Before we know how cell expansion contributes to plant form, it is useful to consider the difference in cell expansion between plants and animals. Animal cells grow mainly by synthesizing protein-rich cytoplasm, a metabolically expensive process. Growing plant cells also produce additional protein-rich material in their cytoplasm, but water uptake typically accounts for about 90% of expansion. Most of this water is packaged in the large central vacuole. Vacuolar sap is very dilute and nearly devoid of the energetically expensive macromolecules that are found in great abundance in the rest of the cytoplasm. Large vacuoles are therefore a “cheap” way of filling space, enabling a plant to grow rapidly and economically.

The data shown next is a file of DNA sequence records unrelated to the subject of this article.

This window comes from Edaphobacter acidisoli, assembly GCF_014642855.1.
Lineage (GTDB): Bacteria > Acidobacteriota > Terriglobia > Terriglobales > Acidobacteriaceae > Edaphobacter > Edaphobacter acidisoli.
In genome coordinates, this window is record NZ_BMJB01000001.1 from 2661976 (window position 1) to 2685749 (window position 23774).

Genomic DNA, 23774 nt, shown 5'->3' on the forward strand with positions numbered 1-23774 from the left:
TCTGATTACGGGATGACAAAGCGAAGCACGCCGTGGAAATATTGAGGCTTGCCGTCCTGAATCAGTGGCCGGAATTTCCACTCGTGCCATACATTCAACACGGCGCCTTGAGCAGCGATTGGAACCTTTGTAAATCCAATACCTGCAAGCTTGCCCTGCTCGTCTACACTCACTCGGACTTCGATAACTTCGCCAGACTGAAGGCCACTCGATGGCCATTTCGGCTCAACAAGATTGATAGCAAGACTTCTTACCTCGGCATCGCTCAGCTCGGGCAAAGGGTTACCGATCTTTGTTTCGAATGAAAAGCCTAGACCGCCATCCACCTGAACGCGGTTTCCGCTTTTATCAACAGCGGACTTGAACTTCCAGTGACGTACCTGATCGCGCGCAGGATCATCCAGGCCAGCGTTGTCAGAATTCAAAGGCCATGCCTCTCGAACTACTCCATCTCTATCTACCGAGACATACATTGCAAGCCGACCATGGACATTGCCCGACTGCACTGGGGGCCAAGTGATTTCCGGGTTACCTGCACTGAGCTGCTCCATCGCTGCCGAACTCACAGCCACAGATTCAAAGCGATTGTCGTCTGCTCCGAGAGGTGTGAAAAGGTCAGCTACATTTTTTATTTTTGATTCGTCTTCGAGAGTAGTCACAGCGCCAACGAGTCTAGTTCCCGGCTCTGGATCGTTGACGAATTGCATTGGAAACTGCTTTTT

Plant cells rarely expand equally in all directions. Their greatest expansion is usually oriented along the plant’s main axis. For example, cells near the tip of the root may elongate up to 20 times their original length, with relatively little increase in width. The orientation of cellulose microfibrils in the innermost layers of the cell wall causes this differential growth. The microfibrils do not stretch, so the cell expands mainly perpendicular to the main orientation of the microfibrils. As with the plane of cell division, microtubules play a key role in regulating the plane of cell expansion. It is the orientation of microtubules in the cell’s outermost cytoplasm that determines the orientation of cellulose microfibrils, the basic structural units of the cell wall.